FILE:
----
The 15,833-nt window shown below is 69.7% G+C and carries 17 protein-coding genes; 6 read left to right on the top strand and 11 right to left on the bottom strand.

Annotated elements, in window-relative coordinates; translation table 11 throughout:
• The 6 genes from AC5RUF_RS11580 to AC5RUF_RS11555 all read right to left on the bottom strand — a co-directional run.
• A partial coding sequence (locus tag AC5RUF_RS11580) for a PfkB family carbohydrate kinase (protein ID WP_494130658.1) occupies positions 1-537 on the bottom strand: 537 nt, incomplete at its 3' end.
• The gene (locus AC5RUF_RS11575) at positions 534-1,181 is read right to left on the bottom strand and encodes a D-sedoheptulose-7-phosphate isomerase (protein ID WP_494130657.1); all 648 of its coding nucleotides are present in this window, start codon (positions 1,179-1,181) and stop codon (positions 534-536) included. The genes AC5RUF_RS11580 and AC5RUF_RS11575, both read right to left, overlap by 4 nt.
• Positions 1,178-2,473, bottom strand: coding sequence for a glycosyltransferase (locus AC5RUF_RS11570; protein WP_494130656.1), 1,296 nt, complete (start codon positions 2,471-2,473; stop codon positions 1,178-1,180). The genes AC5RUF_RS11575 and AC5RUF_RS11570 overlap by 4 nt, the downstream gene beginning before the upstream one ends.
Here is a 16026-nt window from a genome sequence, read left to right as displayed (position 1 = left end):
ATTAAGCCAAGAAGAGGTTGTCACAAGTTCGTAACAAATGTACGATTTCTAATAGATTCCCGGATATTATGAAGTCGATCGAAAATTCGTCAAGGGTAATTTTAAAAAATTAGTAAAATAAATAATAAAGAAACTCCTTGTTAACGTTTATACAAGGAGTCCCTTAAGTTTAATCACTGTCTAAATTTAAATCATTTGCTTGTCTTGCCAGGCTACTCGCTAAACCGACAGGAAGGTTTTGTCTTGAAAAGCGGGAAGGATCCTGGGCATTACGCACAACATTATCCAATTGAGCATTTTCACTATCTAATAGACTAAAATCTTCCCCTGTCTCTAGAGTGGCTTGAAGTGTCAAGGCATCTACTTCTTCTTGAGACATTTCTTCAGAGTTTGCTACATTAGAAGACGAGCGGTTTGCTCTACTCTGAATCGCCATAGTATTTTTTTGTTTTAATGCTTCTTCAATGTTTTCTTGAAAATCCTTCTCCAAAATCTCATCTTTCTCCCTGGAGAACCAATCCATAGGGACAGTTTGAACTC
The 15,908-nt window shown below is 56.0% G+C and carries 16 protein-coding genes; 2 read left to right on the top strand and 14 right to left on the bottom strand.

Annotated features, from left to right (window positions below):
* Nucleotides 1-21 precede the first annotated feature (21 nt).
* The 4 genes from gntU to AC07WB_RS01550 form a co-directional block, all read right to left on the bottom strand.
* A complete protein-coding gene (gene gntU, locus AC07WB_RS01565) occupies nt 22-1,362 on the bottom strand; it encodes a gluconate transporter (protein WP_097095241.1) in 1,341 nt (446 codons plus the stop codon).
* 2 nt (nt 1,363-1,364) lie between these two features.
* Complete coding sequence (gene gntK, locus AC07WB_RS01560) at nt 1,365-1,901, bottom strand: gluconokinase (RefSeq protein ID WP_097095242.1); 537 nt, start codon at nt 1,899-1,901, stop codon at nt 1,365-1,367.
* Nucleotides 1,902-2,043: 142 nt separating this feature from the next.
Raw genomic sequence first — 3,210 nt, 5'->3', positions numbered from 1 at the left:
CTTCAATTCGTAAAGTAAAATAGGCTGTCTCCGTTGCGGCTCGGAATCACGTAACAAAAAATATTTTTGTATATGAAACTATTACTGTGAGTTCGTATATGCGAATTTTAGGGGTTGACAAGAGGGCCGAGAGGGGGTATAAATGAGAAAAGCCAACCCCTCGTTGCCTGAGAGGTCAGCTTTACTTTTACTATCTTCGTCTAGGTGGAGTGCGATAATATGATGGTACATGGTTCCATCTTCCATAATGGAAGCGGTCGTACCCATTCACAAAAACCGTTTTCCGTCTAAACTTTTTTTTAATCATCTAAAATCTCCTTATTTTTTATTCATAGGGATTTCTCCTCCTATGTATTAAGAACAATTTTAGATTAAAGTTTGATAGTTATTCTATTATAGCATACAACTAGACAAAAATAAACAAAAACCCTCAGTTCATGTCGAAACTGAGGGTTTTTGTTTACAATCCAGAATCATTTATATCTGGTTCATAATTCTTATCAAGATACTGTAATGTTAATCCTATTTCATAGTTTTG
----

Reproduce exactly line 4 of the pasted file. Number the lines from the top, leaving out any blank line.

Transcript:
• A partial coding sequence (locus tag AC5RUF_RS11580) for a PfkB family carbohydrate kinase (protein ID WP_494130658.1) occupies positions 1-537 on the bottom strand: 537 nt, incomplete at its 3' end.